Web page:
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Luxury hotels lead industry in green accommodations

Luxury hotels lead industry in green accommodations


September 30, 2010

Results from the American Hotel & Lodging Association’s 2010 Lodging Survey showed that luxury and upper-upscale hotels are most likely to feature green amenities and earn green certifications. The survey, which is conducted every two years, was funded by the American Hotel & Lodging Education Foundation and prepared by Smith Travel Research. Results were tallied from 8,800 respondents, for a very respectable 18% response rate. Questions focused on 14 green-related categories, including allergy-free rooms, water-saving programs, energy management systems, recycling programs, green certification, and green renovation.

The chief findings:

  • 23% of respondents use energy management sensors in guestrooms, down slightly from 25% reported in 2008. Properties most likely to have sensors: luxury (43%) and upper-upscale (32%) hotels.
  • 60% of respondents have recycling programs, up from 40% reported two years ago. Luxury (87%) and upper-upscale (85%) properties are most likely to have these programs, while economy hotels (36%) are least likely.
  • 88% of respondents report use of energy-efficient lighting, versus 68% in 2008. Hotels across the board equally report using this type of lighting to a significant degree.
  • 69% of respondents say they have a water-saving program in place, up from 46% in 2008. Once again, luxury (80%) and upper-upscale (85%) properties are most likely to have such a program. A significant number of upscale hotels (73%) also report having a water-saving program.
  • 51% of respondents report having a digital energy management system in place; this is the first time the question appeared on the survey. Luxury (48%) and upper-upscale hotels (51%) again lead the industry, with only 7% of economy hotels reporting use of a digital energy management system.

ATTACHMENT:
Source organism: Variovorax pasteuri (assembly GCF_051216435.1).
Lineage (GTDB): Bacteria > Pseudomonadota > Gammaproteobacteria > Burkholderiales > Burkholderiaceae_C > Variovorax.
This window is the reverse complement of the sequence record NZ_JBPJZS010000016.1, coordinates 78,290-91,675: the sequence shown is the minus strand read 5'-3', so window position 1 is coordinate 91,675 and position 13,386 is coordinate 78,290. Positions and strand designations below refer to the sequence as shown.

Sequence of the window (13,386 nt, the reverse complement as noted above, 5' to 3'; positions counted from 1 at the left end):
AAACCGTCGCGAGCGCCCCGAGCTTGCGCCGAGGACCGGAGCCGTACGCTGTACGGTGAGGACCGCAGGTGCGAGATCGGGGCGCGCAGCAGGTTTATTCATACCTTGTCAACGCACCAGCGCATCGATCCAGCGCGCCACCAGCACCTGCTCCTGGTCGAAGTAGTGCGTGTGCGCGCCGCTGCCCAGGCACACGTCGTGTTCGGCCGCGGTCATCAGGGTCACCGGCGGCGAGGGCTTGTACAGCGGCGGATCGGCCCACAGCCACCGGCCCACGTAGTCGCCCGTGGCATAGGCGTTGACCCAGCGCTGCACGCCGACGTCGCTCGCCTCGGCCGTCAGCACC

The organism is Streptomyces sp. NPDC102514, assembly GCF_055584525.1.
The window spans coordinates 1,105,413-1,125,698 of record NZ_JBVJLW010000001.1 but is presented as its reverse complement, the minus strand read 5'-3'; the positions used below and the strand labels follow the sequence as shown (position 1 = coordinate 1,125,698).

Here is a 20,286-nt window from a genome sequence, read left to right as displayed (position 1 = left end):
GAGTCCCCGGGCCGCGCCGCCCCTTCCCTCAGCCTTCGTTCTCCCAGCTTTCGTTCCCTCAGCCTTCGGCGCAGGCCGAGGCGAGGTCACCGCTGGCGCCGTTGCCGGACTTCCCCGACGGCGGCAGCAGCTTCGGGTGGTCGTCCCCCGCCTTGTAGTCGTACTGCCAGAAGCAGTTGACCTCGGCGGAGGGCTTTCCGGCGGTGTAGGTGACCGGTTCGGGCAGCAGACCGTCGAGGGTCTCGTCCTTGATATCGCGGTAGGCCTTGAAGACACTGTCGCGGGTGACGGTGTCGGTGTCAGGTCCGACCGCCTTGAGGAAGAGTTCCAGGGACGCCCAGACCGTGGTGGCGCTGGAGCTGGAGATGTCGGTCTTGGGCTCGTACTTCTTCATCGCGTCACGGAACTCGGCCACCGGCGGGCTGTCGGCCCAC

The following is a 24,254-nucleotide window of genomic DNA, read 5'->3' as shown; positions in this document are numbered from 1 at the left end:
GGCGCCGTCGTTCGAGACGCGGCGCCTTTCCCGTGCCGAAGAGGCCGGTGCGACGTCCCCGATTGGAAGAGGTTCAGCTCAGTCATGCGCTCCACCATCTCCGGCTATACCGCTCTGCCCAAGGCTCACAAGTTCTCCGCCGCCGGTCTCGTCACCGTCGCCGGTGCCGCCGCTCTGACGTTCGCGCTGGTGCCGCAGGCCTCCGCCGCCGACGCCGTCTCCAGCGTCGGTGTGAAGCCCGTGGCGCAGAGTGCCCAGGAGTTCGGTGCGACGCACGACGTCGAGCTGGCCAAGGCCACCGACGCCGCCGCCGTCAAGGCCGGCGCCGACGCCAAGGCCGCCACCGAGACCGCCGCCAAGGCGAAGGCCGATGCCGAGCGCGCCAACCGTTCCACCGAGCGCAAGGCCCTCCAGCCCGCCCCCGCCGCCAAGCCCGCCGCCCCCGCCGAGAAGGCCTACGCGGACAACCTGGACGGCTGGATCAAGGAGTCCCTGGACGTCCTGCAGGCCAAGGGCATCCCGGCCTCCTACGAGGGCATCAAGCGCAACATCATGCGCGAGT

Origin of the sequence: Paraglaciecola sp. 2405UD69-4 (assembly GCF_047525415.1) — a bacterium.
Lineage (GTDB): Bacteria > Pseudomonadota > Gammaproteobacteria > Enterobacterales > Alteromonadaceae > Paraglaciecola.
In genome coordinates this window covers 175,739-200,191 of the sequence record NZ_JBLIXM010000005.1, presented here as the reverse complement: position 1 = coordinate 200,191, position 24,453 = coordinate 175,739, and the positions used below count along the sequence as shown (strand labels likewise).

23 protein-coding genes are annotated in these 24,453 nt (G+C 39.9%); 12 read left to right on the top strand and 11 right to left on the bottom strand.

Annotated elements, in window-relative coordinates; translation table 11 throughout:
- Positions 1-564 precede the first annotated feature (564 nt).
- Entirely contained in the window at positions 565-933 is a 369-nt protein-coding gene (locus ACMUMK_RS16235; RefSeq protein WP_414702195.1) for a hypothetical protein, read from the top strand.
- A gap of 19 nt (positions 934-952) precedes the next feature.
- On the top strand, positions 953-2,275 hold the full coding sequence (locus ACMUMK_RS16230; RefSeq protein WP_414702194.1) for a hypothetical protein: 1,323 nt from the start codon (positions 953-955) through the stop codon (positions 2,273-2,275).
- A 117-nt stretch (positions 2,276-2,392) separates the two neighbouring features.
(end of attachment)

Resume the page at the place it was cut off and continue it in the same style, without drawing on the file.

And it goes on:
• 56% of hotels offer 100% nonsmoking rooms, up from just 38% two years ago. Upscale (70%) and independent brands (66%) are most likely to offer such rooms.
  • 71% of luxury hotels report that they are working toward a green certification program, with upper-upscale (64%), upscale (47%), mid-level (43%), and independent (40%) rounding out the category. Least likely to go for certification: interstate hotels (32%).
  • 12% of hotels plan to incorporate LEED elements within the next years (if major structural renovations are planned). This is down markedly from the 21% reported in 2008. Luxury (28%) and upper-upscale (16%) are most likely to pursue LEED renovations.
  • 10% of hotels reported having incorporated LEED renovations during the past 12 months, again down from 2008, when 20% of hotels reported LEED renovations. Luxury (25%) and independent brands (12%) were most likely to have incorporated LEED.

The 2010 Lodging Survey is available for purchase (free to AH&LA members) at: www.ahla.com.

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